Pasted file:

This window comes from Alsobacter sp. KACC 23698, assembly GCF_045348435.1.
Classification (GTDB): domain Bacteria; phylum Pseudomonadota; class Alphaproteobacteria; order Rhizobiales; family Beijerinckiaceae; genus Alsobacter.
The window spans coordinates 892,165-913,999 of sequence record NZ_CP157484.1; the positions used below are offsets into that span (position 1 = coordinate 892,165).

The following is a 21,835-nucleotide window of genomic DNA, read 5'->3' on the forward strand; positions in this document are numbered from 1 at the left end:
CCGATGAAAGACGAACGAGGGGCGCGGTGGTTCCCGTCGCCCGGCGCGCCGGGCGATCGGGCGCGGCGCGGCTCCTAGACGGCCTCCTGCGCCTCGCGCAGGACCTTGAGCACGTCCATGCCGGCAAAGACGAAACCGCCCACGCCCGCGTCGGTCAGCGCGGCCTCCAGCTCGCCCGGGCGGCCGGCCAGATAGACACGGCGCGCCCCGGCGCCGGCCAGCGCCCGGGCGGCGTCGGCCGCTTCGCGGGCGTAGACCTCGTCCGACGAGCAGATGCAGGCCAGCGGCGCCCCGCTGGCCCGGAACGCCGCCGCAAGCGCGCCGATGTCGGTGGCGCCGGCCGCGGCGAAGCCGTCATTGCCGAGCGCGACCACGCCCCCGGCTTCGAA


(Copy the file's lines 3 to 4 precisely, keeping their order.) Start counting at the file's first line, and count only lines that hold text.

The window spans coordinates 892,165-913,999 of sequence record NZ_CP157484.1; the positions used below are offsets into that span (position 1 = coordinate 892,165).

The following is a 21,835-nucleotide window of genomic DNA, read 5'->3' on the forward strand; positions in this document are numbered from 1 at the left end: